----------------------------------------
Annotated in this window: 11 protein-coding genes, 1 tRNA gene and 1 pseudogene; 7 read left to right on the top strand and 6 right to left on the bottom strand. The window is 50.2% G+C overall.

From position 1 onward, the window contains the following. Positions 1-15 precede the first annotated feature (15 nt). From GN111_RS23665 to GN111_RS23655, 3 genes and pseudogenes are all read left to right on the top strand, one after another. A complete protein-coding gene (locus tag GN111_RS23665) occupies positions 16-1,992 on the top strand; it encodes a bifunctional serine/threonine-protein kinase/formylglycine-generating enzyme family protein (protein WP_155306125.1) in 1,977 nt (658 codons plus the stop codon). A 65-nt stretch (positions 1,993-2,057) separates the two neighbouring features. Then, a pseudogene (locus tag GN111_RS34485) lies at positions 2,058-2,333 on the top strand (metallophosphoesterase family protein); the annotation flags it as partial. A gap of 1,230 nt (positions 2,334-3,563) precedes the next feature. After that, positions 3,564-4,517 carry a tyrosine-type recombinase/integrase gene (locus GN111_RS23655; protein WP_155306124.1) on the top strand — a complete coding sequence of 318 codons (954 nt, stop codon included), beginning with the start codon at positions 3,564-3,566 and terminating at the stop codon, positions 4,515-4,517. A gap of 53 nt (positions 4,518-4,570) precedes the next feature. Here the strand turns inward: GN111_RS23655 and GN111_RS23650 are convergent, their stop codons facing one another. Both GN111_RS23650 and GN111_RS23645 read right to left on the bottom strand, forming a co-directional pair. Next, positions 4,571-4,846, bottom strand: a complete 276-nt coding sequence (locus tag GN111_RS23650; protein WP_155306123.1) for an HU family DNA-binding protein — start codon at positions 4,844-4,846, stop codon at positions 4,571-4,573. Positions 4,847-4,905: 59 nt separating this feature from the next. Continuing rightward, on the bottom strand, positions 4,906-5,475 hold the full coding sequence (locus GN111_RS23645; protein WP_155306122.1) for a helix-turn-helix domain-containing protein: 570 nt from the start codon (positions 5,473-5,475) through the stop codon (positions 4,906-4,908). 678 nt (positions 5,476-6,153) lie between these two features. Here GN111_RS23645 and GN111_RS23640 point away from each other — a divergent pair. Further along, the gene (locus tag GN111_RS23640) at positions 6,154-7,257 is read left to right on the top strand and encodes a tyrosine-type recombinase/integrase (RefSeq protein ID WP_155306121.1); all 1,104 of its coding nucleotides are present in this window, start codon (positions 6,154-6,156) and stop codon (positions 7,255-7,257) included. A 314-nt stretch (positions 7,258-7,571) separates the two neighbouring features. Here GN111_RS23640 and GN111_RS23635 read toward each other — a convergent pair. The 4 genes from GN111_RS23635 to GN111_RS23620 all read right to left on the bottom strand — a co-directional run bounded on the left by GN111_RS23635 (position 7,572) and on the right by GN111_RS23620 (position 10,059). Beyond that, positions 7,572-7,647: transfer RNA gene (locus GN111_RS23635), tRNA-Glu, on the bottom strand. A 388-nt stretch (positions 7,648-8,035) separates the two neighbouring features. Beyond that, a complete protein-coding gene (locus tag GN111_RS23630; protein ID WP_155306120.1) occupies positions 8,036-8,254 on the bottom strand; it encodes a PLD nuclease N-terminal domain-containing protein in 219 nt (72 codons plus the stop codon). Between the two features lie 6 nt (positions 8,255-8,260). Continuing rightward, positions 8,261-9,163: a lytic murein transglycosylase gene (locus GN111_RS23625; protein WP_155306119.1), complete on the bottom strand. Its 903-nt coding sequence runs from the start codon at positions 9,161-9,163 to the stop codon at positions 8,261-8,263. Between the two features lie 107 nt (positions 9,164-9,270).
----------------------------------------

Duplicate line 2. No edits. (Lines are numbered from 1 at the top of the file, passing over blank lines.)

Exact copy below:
From position 1 onward, the window contains the following. Positions 1-15 precede the first annotated feature (15 nt). From GN111_RS23665 to GN111_RS23655, 3 genes and pseudogenes are all read left to right on the top strand, one after another. A complete protein-coding gene (locus tag GN111_RS23665) occupies positions 16-1,992 on the top strand; it encodes a bifunctional serine/threonine-protein kinase/formylglycine-generating enzyme family protein (protein WP_155306125.1) in 1,977 nt (658 codons plus the stop codon). A 65-nt stretch (positions 1,993-2,057) separates the two neighbouring features. Then, a pseudogene (locus tag GN111_RS34485) lies at positions 2,058-2,333 on the top strand (metallophosphoesterase family protein); the annotation flags it as partial. A gap of 1,230 nt (positions 2,334-3,563) precedes the next feature. After that, positions 3,564-4,517 carry a tyrosine-type recombinase/integrase gene (locus GN111_RS23655; protein WP_155306124.1) on the top strand — a complete coding sequence of 318 codons (954 nt, stop codon included), beginning with the start codon at positions 3,564-3,566 and terminating at the stop codon, positions 4,515-4,517. A gap of 53 nt (positions 4,518-4,570) precedes the next feature. Here the strand turns inward: GN111_RS23655 and GN111_RS23650 are convergent, their stop codons facing one another. Both GN111_RS23650 and GN111_RS23645 read right to left on the bottom strand, forming a co-directional pair. Next, positions 4,571-4,846, bottom strand: a complete 276-nt coding sequence (locus tag GN111_RS23650; protein WP_155306123.1) for an HU family DNA-binding protein — start codon at positions 4,844-4,846, stop codon at positions 4,571-4,573. Positions 4,847-4,905: 59 nt separating this feature from the next. Continuing rightward, on the bottom strand, positions 4,906-5,475 hold the full coding sequence (locus GN111_RS23645; protein WP_155306122.1) for a helix-turn-helix domain-containing protein: 570 nt from the start codon (positions 5,473-5,475) through the stop codon (positions 4,906-4,908). 678 nt (positions 5,476-6,153) lie between these two features. Here GN111_RS23645 and GN111_RS23640 point away from each other — a divergent pair. Further along, the gene (locus tag GN111_RS23640) at positions 6,154-7,257 is read left to right on the top strand and encodes a tyrosine-type recombinase/integrase (RefSeq protein ID WP_155306121.1); all 1,104 of its coding nucleotides are present in this window, start codon (positions 6,154-6,156) and stop codon (positions 7,255-7,257) included. A 314-nt stretch (positions 7,258-7,571) separates the two neighbouring features. Here GN111_RS23640 and GN111_RS23635 read toward each other — a convergent pair. The 4 genes from GN111_RS23635 to GN111_RS23620 all read right to left on the bottom strand — a co-directional run bounded on the left by GN111_RS23635 (position 7,572) and on the right by GN111_RS23620 (position 10,059). Beyond that, positions 7,572-7,647: transfer RNA gene (locus GN111_RS23635), tRNA-Glu, on the bottom strand. A 388-nt stretch (positions 7,648-8,035) separates the two neighbouring features. Beyond that, a complete protein-coding gene (locus tag GN111_RS23630; protein ID WP_155306120.1) occupies positions 8,036-8,254 on the bottom strand; it encodes a PLD nuclease N-terminal domain-containing protein in 219 nt (72 codons plus the stop codon). Between the two features lie 6 nt (positions 8,255-8,260). Continuing rightward, positions 8,261-9,163: a lytic murein transglycosylase gene (locus GN111_RS23625; protein WP_155306119.1), complete on the bottom strand. Its 903-nt coding sequence runs from the start codon at positions 9,161-9,163 to the stop codon at positions 8,261-8,263. Between the two features lie 107 nt (positions 9,164-9,270).